13. DNA damage and repair in peripheral blood lymphocytes from healthy individuals and cancer patients: a pilot study on the implications in the clinical response to chemotherapy.

    Science.gov (United States)

    Nadin, Silvina Beatriz; Vargas-Roig, Laura M; Drago, Gisela; Ibarra, Jorge; Ciocca, Daniel R

    2006-07-28

    Drug resistance is considered the main impediment to successful cancer chemotherapy. The quest for a method useful to predict individual responses to chemotherapy prior to treatment is highly desired. This study was designed to determine the individual influences of doxorubicin and cisplatin on the degree of DNA damage, DNA repair and hMSH2 and the hMLH1 protein expression in peripheral blood lymphocytes (PBL) and their correlations with the clinical response. PBL were obtained from 25 cancer patients (pre- and post-chemotherapy) and from 10 healthy persons, cultured and exposed to doxorubicin or cisplatin. Cells were collected at T0 (immediately after drug treatment) and 24h after damage (T24). The alkaline comet assay was employed to assess the DNA damage and repair function, and immunocytochemistry to study hMLH1 and hMSH2 expression. Clinical response was evaluated after three cycles of chemotherapy. Pre-chemotherapy PBL from cancer patients showed significantly higher levels of basal DNA damage than healthy persons, with appreciable interindividual variations between them. The in vivo administration of antineoplasic drugs was accompanied by significant DNA damage, and an increased in the number of apoptotic cells. Cancer patients with complete response showed a high number of apoptotic cells. The DNA migration increased at T0 and at T24 in cisplatin-treated patients, reflecting a decreased rate of cisplatin adducts repair than that observed in healthy individuals. The ability to repair DNA lesions in doxorubicin-damaged cells was very similar between healthy individuals and cancer patients. Cisplatin-treated patients that died by the disease showed lower DNA migration than the mean value. The expression of hMLH1 and hMSH2 was practically identical between healthy individuals and cancer patients. Nevertheless, chemotherapy induced a depletion mostly of hMLH1. In 83% of cisplatin-treated patients with CR the hMLH1 and hMSH2 expression at T24 was higher than the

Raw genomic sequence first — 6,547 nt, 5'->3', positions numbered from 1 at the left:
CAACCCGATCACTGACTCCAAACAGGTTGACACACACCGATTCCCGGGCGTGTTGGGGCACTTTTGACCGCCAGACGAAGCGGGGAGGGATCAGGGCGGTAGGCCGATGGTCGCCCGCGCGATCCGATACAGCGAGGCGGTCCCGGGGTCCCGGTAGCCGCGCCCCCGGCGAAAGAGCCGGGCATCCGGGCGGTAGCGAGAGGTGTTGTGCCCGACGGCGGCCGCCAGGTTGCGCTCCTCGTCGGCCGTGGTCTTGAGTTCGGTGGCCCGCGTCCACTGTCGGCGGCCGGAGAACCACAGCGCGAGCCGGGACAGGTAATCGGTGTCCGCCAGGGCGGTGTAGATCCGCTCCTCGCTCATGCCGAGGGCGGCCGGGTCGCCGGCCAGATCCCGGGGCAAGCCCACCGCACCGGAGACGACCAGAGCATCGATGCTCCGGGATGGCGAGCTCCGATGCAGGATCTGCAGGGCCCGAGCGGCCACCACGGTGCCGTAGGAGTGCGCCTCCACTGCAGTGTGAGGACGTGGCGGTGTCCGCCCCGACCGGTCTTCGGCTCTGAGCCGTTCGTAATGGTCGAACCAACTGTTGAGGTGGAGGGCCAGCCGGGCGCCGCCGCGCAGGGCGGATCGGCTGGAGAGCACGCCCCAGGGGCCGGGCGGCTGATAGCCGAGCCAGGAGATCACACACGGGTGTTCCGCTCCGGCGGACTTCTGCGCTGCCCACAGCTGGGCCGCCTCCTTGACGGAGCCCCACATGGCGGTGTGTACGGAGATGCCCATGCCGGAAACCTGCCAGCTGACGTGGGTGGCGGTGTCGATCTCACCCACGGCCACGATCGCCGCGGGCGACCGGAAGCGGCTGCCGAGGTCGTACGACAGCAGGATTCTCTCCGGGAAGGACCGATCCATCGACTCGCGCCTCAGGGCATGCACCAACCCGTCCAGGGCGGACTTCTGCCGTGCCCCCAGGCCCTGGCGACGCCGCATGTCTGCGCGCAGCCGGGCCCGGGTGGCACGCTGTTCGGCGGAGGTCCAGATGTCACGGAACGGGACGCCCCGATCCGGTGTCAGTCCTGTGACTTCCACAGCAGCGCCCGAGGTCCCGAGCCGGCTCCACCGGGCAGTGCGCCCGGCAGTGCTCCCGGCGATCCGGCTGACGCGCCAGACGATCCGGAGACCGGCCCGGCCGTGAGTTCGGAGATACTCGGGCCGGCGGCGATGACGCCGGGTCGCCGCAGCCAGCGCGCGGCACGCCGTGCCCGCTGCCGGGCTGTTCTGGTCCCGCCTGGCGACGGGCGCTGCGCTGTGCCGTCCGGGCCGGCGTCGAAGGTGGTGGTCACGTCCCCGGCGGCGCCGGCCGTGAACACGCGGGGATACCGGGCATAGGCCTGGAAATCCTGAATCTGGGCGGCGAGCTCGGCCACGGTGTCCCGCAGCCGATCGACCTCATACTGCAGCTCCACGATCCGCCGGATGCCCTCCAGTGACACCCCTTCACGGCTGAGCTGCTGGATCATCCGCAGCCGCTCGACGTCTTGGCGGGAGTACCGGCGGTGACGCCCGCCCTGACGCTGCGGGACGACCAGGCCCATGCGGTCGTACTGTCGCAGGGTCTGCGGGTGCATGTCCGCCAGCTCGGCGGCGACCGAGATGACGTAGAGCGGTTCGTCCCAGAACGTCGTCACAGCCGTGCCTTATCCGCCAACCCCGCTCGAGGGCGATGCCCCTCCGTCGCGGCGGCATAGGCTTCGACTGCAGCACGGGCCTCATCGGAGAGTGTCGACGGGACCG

14. Induction of prophages by fluoroquinolones in Streptococcus pneumoniae: implications for emergence of resistance in genetically-related clones.

    Directory of Open Access Journals (Sweden)

    Elena López

    Full Text Available Antibiotic resistance in Streptococcus pneumoniae has increased worldwide by the spread of a few clones. Fluoroquinolone resistance occurs mainly by alteration of their intracellular targets, the type II DNA topoisomerases, which is acquired either by point mutation or by recombination. Increase in fluoroquinolone-resistance may depend on the balance between antibiotic consumption and the cost that resistance imposes to bacterial fitness. In addition, pneumococcal prophages could play an important role. Prophage induction by fluoroquinolones was confirmed in 4 clinical isolates by using Southern blot hybridization. Clinical isolates (105 fluoroquinolone-resistant and 160 fluoroquinolone-susceptible were tested for lysogeny by using a PCR assay and functional prophage carriage was studied by mitomycin C induction. Fluoroquinolone-resistant strains harbored fewer inducible prophages (17/43 than fluoroquinolone-susceptible strains (49/70 (P = 0.0018. In addition, isolates of clones associated with fluoroquinolone resistance [CC156 (3/25; CC63 (2/20, and CC81 (1/19], had lower frequency of functional prophages than isolates of clones with low incidence of fluoroquinolone resistance [CC30 (4/21, CC230 (5/20, CC62 (9/21, and CC180 (21/30]. Likewise, persistent strains from patients with chronic respiratory diseases subjected to fluoroquinolone treatment had a low frequency of inducible prophages (1/11. Development of ciprofloxacin resistance was tested with two isogenic strains, one lysogenic and the other non-lysogenic: emergence of resistance was only observed in the non-lysogenic strain. These results are compatible with the lysis of lysogenic isolates receiving fluoroquinolones before the development of resistance and explain the inverse relation between presence of inducible prophages and fluoroquinolone-resistance.